Nonprofits could soon get long-awaited guidance on the tax law’s change to reporting requirements for income they make from business unrelated to their core mission.
The 2017 overhaul said that nonprofits can no longer report unrelated business income—which is taxable—in one chunk. Instead, they have to separate out each flow of income, calculating and reporting things like ticket sales for football games, income on rental property, and profit from franchise agreements separately.
Nonprofits have been awaiting instructions on how to do that for years. On Monday the White House review office began studying the IRS proposed rules, one of the last steps before they can be released.
“I think there had been some sense that maybe there were tax shelters happening within the unrelated business income world,” said Phil Hackney, a law professor at the University of Pittsburgh. Hackney previously litigated nonprofit issues in the IRS Office of the Chief Counsel.
The Section 512(a)(6) change—often referred to as siloing or basketing—brings complexity for all nonprofits. It’s aimed primarily at large organizations, such as universities, that could have many income streams.
It could create a giant headache for nonprofits, especially when accounting for employees that work in multiple areas of unrelated business and or business related to the nonprofit’s core mission, according to Kathleen Adcock, an analyst for Bloomberg Tax.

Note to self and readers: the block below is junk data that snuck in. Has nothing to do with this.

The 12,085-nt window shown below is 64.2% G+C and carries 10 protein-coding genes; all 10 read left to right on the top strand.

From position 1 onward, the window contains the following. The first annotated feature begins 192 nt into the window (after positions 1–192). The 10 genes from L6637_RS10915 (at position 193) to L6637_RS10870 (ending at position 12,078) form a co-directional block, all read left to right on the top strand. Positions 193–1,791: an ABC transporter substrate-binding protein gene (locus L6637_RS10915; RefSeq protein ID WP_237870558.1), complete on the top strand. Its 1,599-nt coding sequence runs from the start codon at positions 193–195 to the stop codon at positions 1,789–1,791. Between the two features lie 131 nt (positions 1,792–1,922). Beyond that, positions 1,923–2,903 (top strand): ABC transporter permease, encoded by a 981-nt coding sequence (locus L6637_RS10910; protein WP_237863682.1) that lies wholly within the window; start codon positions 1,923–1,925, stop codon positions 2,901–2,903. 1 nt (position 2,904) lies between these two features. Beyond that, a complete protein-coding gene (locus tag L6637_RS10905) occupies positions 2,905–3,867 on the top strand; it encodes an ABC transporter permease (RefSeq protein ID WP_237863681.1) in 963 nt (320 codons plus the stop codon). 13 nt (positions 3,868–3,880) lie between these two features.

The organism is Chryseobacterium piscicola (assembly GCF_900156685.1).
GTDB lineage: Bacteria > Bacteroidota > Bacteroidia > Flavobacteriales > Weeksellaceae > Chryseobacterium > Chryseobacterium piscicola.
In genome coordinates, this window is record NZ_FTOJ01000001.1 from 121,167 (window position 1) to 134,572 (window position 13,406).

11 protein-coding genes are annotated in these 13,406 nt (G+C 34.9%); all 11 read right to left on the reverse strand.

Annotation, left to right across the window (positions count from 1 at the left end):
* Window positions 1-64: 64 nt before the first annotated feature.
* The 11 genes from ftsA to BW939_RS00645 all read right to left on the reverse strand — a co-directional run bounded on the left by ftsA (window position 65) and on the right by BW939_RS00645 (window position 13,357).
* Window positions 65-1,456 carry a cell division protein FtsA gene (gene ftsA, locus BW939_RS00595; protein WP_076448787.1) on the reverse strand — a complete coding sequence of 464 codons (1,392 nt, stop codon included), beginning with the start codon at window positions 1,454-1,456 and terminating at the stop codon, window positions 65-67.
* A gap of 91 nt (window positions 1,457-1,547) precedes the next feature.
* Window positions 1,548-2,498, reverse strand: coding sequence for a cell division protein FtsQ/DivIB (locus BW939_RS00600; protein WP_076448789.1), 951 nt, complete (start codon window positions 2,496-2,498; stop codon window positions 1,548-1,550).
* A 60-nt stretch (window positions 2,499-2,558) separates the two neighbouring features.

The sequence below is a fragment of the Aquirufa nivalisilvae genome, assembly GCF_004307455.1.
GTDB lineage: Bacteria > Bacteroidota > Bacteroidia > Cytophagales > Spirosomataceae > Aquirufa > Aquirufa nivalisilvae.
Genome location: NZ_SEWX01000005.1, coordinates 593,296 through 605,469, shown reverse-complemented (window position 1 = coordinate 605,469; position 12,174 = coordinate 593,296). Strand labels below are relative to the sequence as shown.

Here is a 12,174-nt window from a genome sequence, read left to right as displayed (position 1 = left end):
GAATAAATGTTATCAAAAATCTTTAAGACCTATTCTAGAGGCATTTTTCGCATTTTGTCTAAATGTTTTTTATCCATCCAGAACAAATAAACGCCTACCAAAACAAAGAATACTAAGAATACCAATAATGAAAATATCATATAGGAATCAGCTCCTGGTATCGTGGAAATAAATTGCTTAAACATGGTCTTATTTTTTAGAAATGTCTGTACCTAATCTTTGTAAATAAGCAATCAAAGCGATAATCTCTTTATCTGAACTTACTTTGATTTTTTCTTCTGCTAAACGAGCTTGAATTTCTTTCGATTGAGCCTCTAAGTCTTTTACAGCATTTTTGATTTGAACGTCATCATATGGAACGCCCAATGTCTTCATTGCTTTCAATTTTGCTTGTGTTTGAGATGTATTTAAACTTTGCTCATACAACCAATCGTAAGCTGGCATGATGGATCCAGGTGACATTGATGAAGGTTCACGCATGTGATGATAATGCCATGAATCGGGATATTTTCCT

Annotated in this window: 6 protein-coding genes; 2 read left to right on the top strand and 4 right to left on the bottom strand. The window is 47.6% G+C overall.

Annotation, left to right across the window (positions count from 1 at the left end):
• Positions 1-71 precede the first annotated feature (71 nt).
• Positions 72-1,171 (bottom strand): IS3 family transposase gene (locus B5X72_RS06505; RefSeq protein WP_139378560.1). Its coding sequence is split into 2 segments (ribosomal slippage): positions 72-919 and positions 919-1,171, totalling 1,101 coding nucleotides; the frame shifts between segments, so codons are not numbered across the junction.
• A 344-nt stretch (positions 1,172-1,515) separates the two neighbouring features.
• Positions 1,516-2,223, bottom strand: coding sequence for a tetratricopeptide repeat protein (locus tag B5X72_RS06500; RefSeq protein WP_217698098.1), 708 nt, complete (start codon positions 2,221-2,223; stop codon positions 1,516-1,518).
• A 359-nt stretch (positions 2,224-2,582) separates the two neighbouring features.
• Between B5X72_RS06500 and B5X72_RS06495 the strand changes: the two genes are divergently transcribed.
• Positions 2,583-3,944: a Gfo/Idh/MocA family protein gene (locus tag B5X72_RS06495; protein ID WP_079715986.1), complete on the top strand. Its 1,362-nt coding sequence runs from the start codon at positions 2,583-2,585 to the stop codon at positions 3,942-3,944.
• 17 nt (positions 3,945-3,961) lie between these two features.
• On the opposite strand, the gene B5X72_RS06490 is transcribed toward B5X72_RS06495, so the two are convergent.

“This can be a lot of work for nonprofits where one person may work in fulfilling the exempt function and several unrelated businesses,” Adcock said. “How do you allocate the time? The same is true for other resources, such as supplies and space.”
The National Association of College and University Business Officers, which represents more than 1,900 colleges and universities, urged the IRS to clarify if certain deductions made under one area of unrelated business could still be used to offset a separate area of unrelated business.
As the law is currently written “you can’t do that anymore,” Adcock said.
Smaller nonprofits may also struggle with the change.
For the run-of-the-mill nonprofit making around $500,000 a year the guidance will “either be a greater headache and they won’t comply or they will comply and it’ll be very costly,” Hackney said. “Most likely won’t comply with the change because they don’t understand, or because they don’t have the resources.”
The American Institute of CPAs in November 2019 asked the IRS to exclude small tax-exempt organizations from the measure, saying those entities don’t have the tools that their larger counterparts have to easily track separate unrelated activities.
David Thompson, vice president of public policy at the National Council of Nonprofits, which represents primarily small nonprofits, said his organization “will be very interested in the final product.”
The organization submitted comments in 2018, saying that the change “will only add costs, conflicts, and unnecessary complexity for years to come.”